I was somewhere in Munich on a busstop, heading out for dinner after a day at the ISPO, when I got the phone call. My friend Felix had passed away in an avalanche skiing at home in Chamonix. It didn’t feel real at first, like the present got sucked into this weird dream world in between fiction and reality. Now I’m on my way back to Chamonix, to share our thoughts and remember our great friend.
It is difficult to say in words how much I will miss him, the great moments in life we had together and the adventures we planned. The ideas we shared, the respect and support we had for each other. I’m glad we had it.
We planned and did a lot together and I always felt that we shared a lot of similar values, not only in the mountains but in my every day life as well. I love how we had common ideas about the trips we planned together, thinking how we could make it more interesting and which way to make them happen. Also how we could share ideas about skiing, gear designs, filming, whatever, or how we could sit for dinner and talk about anything, anything that came to mind. If it was sharing personal problems, a new skiable line on a mountain, criticizing a movie we saw or a journey to a different country far away. Felix was always interested in more than the riding and the mountains, which always made things so much more real, interesting and fun. It was never about letting anyone tell us where to go or what to do, but to find out our own way and do everything ourselves. He always had a plan and solution for everything. Nothing was a setback or a problem, rather a small obstacle that was interesting, challenging and fun. Even now I think he is watching on us, smiling like this is all part of his great big plan. Working out his next move.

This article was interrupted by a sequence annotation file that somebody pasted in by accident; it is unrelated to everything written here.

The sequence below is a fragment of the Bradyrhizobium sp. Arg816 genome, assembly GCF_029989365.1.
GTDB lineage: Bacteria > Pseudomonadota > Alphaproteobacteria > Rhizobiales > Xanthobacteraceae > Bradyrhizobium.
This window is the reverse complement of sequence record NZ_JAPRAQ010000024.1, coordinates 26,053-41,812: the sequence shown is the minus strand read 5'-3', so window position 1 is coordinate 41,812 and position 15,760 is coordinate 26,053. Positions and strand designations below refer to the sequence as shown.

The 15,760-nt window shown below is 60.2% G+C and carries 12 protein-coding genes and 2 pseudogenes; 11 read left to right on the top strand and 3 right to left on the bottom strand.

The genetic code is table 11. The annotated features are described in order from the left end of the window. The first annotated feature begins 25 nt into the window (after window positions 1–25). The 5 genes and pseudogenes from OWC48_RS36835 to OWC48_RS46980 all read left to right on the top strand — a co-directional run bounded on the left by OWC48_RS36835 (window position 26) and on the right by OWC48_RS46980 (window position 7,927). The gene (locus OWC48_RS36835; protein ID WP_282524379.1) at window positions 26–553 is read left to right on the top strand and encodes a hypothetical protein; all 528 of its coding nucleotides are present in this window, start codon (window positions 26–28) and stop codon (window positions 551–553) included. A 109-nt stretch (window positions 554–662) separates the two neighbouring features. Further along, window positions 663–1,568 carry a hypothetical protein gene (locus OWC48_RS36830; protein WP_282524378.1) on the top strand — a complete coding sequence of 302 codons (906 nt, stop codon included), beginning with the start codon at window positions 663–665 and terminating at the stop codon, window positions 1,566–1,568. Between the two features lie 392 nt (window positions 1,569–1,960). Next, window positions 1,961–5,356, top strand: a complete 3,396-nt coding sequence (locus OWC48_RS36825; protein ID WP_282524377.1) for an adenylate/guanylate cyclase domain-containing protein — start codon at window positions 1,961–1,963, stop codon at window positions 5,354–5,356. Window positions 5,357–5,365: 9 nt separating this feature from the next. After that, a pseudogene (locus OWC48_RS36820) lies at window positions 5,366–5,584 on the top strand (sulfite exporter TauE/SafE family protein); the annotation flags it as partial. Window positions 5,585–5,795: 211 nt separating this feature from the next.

Felix was always the one bringing people together, if it was a dinner party, an opening night or a new adventure somewhere, he was the one that saw that everyone was invited and felt at home. I met so many great people thanks to him, and that I can be more than thankful about.
He left us too early, but that was not for us to decide. Now I would like him to know that I spend some of my truly happy moments of my life with him, and those moments are what counts. We always felt it’s not the quantity of years that matters but the quality of them and how you pursue happiness during them. And Felix, as I know, died a happy man. Living exactly in the place he wanted, pursuing his passion, his girl, house, lifework and that is what matters and more than many others ever will have. And he always said, that if we go, at least we know we have lived a good life. In his own Felix tone: “ah you know… at least we had a good one…”.
These few sentences can not describe how grateful I am to have Felix as a friend. But he will always have a place in our hearts and live on in our memories, and that – I believe – is what heaven is truly about.